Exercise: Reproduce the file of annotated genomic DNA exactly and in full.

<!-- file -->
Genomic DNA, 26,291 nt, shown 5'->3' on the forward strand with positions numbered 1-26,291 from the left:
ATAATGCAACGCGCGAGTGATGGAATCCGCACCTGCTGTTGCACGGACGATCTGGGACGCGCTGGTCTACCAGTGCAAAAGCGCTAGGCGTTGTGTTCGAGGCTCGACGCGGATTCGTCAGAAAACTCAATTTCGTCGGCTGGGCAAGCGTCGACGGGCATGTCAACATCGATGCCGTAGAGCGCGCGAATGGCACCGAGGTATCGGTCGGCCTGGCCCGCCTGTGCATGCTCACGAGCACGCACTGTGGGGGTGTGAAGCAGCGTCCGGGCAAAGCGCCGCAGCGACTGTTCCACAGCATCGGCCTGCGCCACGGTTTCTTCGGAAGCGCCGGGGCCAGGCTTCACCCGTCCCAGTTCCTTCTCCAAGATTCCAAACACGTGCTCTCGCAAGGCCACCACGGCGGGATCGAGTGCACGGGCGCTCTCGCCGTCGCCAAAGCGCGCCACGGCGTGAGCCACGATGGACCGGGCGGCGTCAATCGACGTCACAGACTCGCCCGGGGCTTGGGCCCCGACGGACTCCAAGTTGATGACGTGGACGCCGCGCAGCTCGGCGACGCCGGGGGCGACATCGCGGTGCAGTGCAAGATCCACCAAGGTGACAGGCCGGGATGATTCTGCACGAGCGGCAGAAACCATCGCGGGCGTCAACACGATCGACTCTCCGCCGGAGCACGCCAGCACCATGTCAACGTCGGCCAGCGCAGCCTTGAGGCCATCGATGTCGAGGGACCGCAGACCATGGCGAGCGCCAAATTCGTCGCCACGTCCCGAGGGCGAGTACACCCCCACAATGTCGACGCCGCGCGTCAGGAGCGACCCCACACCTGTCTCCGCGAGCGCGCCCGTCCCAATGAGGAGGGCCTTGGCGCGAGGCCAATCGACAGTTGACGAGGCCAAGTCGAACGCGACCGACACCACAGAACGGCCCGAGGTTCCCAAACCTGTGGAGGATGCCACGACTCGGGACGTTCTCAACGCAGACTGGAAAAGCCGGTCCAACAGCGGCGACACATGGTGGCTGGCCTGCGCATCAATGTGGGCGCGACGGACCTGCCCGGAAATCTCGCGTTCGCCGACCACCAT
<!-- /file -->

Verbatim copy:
Genomic DNA, 26,291 nt, shown 5'->3' on the forward strand with positions numbered 1-26,291 from the left:
ATAATGCAACGCGCGAGTGATGGAATCCGCACCTGCTGTTGCACGGACGATCTGGGACGCGCTGGTCTACCAGTGCAAAAGCGCTAGGCGTTGTGTTCGAGGCTCGACGCGGATTCGTCAGAAAACTCAATTTCGTCGGCTGGGCAAGCGTCGACGGGCATGTCAACATCGATGCCGTAGAGCGCGCGAATGGCACCGAGGTATCGGTCGGCCTGGCCCGCCTGTGCATGCTCACGAGCACGCACTGTGGGGGTGTGAAGCAGCGTCCGGGCAAAGCGCCGCAGCGACTGTTCCACAGCATCGGCCTGCGCCACGGTTTCTTCGGAAGCGCCGGGGCCAGGCTTCACCCGTCCCAGTTCCTTCTCCAAGATTCCAAACACGTGCTCTCGCAAGGCCACCACGGCGGGATCGAGTGCACGGGCGCTCTCGCCGTCGCCAAAGCGCGCCACGGCGTGAGCCACGATGGACCGGGCGGCGTCAATCGACGTCACAGACTCGCCCGGGGCTTGGGCCCCGACGGACTCCAAGTTGATGACGTGGACGCCGCGCAGCTCGGCGACGCCGGGGGCGACATCGCGGTGCAGTGCAAGATCCACCAAGGTGACAGGCCGGGATGATTCTGCACGAGCGGCAGAAACCATCGCGGGCGTCAACACGATCGACTCTCCGCCGGAGCACGCCAGCACCATGTCAACGTCGGCCAGCGCAGCCTTGAGGCCATCGATGTCGAGGGACCGCAGACCATGGCGAGCGCCAAATTCGTCGCCACGTCCCGAGGGCGAGTACACCCCCACAATGTCGACGCCGCGCGTCAGGAGCGACCCCACACCTGTCTCCGCGAGCGCGCCCGTCCCAATGAGGAGGGCCTTGGCGCGAGGCCAATCGACAGTTGACGAGGCCAAGTCGAACGCGACCGACACCACAGAACGGCCCGAGGTTCCCAAACCTGTGGAGGATGCCACGACTCGGGACGTTCTCAACGCAGACTGGAAAAGCCGGTCCAACAGCGGCGACACATGGTGGCTGGCCTGCGCATCAATGTGGGCGCGACGGACCTGCCCGGAAATCTCGCGTTCGCCGACCACCAT